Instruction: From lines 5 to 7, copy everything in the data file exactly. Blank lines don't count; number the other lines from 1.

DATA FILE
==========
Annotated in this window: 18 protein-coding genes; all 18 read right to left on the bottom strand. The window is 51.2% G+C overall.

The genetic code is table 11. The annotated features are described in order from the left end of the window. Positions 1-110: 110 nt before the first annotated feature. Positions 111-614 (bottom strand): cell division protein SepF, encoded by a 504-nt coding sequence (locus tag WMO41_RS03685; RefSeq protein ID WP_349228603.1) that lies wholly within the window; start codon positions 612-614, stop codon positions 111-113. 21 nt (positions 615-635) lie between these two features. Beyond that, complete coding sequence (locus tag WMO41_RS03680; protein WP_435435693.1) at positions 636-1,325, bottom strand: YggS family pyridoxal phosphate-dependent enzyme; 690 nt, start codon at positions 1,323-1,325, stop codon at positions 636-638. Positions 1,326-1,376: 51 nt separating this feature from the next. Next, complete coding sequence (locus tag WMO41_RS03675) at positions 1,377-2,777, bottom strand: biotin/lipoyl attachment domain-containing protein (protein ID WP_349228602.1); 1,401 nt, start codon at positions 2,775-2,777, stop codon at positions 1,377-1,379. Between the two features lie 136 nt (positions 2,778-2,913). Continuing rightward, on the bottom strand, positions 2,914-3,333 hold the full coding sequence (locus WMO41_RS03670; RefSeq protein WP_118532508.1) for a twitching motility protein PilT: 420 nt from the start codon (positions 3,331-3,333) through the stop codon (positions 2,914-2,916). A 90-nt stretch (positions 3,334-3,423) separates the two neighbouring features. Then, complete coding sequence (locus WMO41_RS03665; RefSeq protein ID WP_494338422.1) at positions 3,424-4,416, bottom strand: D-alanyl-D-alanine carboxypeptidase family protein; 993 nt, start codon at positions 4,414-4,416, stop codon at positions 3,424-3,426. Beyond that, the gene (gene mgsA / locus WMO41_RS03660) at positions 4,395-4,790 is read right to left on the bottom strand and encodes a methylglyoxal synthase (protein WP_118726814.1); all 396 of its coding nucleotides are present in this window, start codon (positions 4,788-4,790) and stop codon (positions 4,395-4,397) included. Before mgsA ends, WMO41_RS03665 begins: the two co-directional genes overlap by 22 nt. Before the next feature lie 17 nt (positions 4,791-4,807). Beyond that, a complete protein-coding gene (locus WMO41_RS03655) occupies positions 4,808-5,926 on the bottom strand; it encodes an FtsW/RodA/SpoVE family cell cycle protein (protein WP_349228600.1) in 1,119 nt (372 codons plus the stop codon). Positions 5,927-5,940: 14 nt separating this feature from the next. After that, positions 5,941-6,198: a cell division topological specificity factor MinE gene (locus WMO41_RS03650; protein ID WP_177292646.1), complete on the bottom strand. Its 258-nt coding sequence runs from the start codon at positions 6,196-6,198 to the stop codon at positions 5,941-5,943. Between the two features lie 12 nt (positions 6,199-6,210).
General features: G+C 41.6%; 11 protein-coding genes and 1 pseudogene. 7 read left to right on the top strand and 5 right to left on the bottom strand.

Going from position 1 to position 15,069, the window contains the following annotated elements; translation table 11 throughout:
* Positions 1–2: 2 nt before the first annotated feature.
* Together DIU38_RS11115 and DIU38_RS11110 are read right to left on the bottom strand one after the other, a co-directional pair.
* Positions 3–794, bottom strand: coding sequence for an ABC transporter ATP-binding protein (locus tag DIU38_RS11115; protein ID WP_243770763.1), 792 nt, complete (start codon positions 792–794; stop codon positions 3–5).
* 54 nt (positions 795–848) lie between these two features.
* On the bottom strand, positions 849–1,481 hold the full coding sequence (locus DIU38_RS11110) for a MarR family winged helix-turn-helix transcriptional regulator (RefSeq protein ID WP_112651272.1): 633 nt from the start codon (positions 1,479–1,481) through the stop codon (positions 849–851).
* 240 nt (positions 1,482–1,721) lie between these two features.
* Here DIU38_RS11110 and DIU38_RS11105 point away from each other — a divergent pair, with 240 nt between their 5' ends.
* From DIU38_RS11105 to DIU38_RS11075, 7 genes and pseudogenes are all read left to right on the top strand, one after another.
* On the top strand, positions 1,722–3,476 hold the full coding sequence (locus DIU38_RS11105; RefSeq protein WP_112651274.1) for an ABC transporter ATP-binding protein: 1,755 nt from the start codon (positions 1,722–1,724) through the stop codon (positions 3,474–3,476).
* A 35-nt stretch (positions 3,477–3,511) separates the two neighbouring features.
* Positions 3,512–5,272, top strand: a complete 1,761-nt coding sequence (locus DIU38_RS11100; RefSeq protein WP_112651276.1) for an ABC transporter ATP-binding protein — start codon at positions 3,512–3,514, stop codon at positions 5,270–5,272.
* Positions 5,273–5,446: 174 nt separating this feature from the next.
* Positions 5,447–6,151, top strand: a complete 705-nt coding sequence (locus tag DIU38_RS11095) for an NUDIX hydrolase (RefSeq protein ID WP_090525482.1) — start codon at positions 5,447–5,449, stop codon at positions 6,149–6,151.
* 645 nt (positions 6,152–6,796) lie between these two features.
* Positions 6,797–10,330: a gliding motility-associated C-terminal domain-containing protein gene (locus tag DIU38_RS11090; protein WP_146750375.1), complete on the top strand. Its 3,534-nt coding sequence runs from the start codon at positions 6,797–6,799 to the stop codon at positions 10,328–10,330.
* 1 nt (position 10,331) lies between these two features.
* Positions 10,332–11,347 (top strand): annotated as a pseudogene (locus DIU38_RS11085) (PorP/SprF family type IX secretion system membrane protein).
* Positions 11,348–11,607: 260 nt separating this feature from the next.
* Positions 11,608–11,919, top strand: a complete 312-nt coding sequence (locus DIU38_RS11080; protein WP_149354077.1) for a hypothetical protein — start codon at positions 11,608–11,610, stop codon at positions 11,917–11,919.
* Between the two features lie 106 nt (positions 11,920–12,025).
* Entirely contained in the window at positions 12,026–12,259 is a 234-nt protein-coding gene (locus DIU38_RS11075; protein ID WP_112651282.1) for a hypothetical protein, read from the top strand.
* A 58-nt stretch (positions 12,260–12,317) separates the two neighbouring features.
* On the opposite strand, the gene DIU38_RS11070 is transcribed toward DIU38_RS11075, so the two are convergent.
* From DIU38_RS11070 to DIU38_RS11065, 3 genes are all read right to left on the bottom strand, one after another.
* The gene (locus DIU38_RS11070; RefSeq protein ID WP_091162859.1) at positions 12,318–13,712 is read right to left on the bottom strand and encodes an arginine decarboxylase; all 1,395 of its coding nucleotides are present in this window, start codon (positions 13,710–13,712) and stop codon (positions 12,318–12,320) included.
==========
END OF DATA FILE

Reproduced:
* Positions 1–2: 2 nt before the first annotated feature.
* Together DIU38_RS11115 and DIU38_RS11110 are read right to left on the bottom strand one after the other, a co-directional pair.
* Positions 3–794, bottom strand: coding sequence for an ABC transporter ATP-binding protein (locus tag DIU38_RS11115; protein ID WP_243770763.1), 792 nt, complete (start codon positions 792–794; stop codon positions 3–5).